Hurricane Patricia brings rare praise for Mexico's president
As Hurricane Patricia bore down on Mexico last week people became very nervous.
There were warnings that the impact could be catastrophic and comparisons with Typhoon Haiyan in 2013, which killed more than 6,000 people, made those in the path of Patricia fear for their lives.
But Patricia's strength weakened as quickly as it had built up.
In the space of three days it had gone from tropical storm to an intense category five hurricane, back to tropical storm again. The death toll was an almost unbelievable zero.
The hurricane's path changed and in the end hit a relatively unpopulated part of the coast, avoiding the tourist resort of Puerto Vallarta and the busy port of Manzanillo, before heading into the mountains.
Storm in a teacup?
Inevitably, once danger had passed, the jokes started appearing.
One went like this: As soon as Hurricane Patricia entered Mexico, it was robbed of five categories - typical Mexicans!
And then there were the accusations that this was all just a storm in a teacup - that President Enrique Pena Nieto had exaggerated the potential catastrophe to make himself look good.
But even amid the teasing, for the first time in a long time, there was far more praise than criticism of Mr Pena Nieto's administration who's faced low approval ratings for quite some time.
- The strongest storm ever recorded in the Americas when it ploughed into Mexico but was later downgraded to a tropical depression
- At its peak, Hurricane Patricia was a very rare category five hurricane, with winds of 325km/h (200mph)
- The US National Hurricane Center (NHC) initially warned it could be like a "nuclear detonation"
Patricia hits Mexico: Key questions
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BBC Earth explains: What is a hurricane?
From the very start, as Patricia's winds started intensifying, television and radio bulletins warned people of the incoming storm. President Pena Nieto was on the television and radio.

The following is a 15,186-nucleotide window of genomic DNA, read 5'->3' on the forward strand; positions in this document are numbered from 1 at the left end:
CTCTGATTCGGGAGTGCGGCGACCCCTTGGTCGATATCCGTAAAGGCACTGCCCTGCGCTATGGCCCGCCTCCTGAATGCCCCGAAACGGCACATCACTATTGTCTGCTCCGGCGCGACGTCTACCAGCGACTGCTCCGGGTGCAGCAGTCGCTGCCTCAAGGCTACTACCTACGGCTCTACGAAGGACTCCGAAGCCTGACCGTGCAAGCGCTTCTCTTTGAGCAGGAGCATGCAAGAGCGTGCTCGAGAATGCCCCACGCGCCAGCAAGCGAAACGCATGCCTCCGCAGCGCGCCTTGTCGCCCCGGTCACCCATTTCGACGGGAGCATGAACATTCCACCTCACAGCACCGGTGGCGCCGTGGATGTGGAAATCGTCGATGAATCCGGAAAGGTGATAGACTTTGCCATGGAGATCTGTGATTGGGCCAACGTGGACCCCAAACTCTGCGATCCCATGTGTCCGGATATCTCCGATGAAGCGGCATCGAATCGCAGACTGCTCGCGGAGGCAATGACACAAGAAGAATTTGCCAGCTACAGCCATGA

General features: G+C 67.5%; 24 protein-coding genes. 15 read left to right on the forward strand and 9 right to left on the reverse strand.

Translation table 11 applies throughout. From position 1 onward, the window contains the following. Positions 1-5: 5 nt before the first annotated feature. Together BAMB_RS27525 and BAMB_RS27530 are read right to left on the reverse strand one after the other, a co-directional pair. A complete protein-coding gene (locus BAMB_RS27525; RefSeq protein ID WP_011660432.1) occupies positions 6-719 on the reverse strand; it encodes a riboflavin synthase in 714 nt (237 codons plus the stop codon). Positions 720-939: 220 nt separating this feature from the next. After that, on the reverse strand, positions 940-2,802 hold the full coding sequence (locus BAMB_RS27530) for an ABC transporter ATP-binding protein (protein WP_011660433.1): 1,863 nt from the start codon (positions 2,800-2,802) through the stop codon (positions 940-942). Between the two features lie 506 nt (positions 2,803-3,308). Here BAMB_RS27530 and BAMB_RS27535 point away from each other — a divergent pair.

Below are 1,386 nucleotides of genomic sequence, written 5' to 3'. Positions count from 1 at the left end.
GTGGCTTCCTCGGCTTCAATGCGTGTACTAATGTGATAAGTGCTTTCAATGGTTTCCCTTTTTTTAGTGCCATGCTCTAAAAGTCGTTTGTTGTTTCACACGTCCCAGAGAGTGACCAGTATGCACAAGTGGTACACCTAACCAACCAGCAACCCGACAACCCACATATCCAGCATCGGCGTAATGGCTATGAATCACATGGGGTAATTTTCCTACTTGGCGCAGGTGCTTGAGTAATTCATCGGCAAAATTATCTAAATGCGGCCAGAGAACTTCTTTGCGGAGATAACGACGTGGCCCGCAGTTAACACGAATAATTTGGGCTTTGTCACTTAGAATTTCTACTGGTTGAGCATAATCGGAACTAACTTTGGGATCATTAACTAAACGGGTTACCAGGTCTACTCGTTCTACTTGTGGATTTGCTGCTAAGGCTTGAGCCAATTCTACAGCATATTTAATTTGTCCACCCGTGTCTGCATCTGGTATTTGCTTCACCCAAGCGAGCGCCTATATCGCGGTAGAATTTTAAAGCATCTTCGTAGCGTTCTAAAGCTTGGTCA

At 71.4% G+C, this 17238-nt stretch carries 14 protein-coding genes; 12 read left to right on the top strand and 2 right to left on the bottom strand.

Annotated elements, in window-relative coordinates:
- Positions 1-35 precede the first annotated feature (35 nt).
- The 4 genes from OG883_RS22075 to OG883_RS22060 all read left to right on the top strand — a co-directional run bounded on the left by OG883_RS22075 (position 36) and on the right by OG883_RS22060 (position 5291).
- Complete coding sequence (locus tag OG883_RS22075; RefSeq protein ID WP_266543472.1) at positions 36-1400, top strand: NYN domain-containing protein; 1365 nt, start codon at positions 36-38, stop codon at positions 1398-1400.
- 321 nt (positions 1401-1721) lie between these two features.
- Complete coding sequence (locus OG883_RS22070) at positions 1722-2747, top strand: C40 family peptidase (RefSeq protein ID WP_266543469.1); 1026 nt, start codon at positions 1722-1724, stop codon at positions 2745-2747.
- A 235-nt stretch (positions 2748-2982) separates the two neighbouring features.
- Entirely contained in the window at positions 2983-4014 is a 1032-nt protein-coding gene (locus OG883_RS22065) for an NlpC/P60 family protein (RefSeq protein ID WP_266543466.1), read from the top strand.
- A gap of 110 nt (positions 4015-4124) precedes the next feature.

He and every other government agency, it seemed, were tweeting about the coordinated effort between federal and state governments and warning people to get away from the coast.
In the end, catastrophe was averted. Mr Pena Nieto said that the shock of the hurricane had "brought together all Mexicans".
"The fact that there were no deaths was mostly down to the faith of the Mexican people," he said.
But experts have a different explanation.
"The federal government was effective in orchestrating the preventive measures in the build-up," says Lourdes Pintado of Control Risks in Mexico City, who said the co-ordination between state and federal agencies worked well.
"The strategy focused on setting up shelters, supplying security personnel and communicating both the level of the threat and the preventive measures to the individuals on the coastal areas that were most vulnerable," she says.
"They got lucky," says Prof Richard Olson, the director of the Extreme Events Institute at Florida International University in Miami.
"But they also have a reasonably strong civil protection system and so in this kind of an emergency and in this kind of event they are going to look pretty good."
Lourdes Pintado thinks lessons have been learned - last year when Hurricane Odile hit Baja California, co-ordination between state and federal government was stronger after the hurricane than before. That hurricane also had a higher death toll.
For Prof Olson those lessons go back much further and date back to 1985 when Mexico City was hit by a massive earthquake that left at least 9,000 people dead and 30,000 injured.
"The entire Mexican system will never forget 1985 and how bad that made the entire PRI regime look," he said, referring to the Institutional Revolutionary Party (PRI) which was in power at the time.
"After that, they really worked hard to build up from the municipal to the national level and a pretty robust system so that nobody would look that bad ever again."
While the government can be pleased with the outcome, every hurricane is different and this could have turned out very differently had the hurricane continued on its path to a major city or had there been major flooding.
Around 80% of hurricane deaths are caused by water, according to Prof Olson.
"The key is we have to keep this success in perspective because every event is a test," he says.
"They look pretty good on this one but I can run you an alternate scenario where this one could have been a disaster not just an emergency."